Reference Manual

I’ve gained a whole new per­spec­tive of ap­pre­ci­a­tion for the par­ent­ing ex­am­ples of my par­ents. When I find my­self in a sit­u­a­tion where I’m un­sure of how to pro­ceed, I can think back to what worked and didn’t work on me, and adapt those lessons to what­ev­er I’m try­ing to fig­ure out with lit­tle bear. If I find my­self sec­ond-guess­ing or un­sure of my de­ci­sions, I know I’m just a phone call away from a to­tal pro.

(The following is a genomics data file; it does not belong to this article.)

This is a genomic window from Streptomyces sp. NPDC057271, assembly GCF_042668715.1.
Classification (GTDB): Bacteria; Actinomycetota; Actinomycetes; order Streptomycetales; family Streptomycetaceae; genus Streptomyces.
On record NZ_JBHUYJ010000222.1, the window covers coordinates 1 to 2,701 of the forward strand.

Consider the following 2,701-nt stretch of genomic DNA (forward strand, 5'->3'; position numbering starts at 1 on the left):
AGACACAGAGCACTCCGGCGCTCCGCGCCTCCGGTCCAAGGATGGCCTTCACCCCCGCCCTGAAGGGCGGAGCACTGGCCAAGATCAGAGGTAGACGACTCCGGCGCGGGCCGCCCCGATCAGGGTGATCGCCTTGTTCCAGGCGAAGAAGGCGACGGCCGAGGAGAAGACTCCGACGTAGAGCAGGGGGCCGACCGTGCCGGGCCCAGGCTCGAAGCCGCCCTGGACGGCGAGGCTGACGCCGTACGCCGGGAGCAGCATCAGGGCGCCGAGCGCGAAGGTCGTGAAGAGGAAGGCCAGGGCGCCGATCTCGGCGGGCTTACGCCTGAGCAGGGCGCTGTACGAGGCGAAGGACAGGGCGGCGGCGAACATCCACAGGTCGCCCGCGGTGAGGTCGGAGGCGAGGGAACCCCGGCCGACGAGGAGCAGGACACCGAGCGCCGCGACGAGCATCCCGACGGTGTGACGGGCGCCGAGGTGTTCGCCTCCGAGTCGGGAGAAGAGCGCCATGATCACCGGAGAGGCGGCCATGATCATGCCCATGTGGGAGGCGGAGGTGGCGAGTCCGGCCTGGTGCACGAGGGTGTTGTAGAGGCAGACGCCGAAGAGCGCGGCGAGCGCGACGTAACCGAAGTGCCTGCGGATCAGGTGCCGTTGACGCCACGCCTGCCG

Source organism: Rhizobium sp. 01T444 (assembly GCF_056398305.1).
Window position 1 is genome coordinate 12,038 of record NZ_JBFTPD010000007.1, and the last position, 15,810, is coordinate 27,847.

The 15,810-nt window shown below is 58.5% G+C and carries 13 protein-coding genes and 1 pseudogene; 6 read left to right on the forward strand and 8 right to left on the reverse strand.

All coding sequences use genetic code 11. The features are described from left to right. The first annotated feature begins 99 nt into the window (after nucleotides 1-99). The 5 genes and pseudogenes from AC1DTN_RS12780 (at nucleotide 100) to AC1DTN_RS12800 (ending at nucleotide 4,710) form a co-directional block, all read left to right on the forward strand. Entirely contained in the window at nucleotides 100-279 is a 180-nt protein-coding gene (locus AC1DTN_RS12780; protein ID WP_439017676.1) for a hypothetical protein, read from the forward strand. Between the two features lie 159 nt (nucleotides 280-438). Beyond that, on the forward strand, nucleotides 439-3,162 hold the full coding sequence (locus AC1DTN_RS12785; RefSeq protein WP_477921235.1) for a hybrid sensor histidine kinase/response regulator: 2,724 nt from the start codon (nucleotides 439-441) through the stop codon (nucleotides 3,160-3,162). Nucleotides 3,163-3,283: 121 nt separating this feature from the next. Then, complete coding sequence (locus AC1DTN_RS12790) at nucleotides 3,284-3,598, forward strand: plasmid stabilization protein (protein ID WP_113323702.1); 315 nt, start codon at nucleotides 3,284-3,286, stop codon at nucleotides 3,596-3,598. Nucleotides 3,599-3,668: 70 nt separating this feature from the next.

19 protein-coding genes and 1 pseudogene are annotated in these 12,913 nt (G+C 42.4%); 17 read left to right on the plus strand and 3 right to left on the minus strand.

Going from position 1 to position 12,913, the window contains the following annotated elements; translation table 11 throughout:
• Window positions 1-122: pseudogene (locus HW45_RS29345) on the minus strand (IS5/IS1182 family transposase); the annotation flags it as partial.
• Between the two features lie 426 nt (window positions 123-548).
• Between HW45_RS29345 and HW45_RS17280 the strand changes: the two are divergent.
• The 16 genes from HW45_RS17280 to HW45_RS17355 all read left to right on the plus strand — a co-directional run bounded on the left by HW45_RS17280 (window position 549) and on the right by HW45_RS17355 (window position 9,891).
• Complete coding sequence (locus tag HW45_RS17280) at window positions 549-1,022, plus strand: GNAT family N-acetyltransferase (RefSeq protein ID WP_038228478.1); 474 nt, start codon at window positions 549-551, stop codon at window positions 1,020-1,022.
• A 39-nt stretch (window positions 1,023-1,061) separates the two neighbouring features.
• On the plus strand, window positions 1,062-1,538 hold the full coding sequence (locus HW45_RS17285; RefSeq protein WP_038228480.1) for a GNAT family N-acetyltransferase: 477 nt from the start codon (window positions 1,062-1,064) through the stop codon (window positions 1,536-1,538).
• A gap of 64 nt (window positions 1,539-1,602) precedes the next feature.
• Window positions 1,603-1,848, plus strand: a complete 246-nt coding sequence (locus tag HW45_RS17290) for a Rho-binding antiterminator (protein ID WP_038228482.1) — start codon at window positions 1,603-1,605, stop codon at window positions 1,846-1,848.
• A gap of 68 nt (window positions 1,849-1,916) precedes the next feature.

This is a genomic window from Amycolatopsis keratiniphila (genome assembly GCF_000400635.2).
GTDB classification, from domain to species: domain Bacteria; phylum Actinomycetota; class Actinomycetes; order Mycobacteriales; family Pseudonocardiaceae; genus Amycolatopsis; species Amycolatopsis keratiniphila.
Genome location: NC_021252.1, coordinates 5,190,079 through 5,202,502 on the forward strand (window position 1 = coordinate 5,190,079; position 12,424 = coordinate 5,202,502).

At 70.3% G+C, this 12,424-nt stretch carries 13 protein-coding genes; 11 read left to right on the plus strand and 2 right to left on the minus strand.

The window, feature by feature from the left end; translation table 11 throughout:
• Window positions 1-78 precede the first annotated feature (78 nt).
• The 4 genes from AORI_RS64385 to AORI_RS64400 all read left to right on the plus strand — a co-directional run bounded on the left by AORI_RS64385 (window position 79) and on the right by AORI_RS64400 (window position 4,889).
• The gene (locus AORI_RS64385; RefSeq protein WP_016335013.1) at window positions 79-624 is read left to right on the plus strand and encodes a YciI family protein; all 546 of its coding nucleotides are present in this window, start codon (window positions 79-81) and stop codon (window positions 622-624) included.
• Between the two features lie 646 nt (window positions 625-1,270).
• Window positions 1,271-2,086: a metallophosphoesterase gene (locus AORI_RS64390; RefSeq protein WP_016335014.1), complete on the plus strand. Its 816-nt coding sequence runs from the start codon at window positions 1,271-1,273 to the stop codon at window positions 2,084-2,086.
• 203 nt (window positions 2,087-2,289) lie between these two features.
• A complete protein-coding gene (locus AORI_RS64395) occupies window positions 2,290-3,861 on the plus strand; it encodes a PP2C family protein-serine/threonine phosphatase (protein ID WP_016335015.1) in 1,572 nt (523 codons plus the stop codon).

So, par­ent­ing has changed my life by the ad­di­tion of con­text; vic­ar­i­ous nos­tal­gia by al­low­ing me to com­pare my child­hood to my son’s & a whole new ref­er­ence man­u­al of be­hav­iors com­ing from what I ob­served about par­ent­ing be­fore I be­came one my­self. I un­der­stand that some folks don’t get why oth­ers would want to be par­ents, and that’s cool. For me, it’s al­ready pro­vid­ed a wealth of new and old ex­pe­ri­ences that I nev­er would have ex­pect­ed, and that I ex­pect will nev­er end.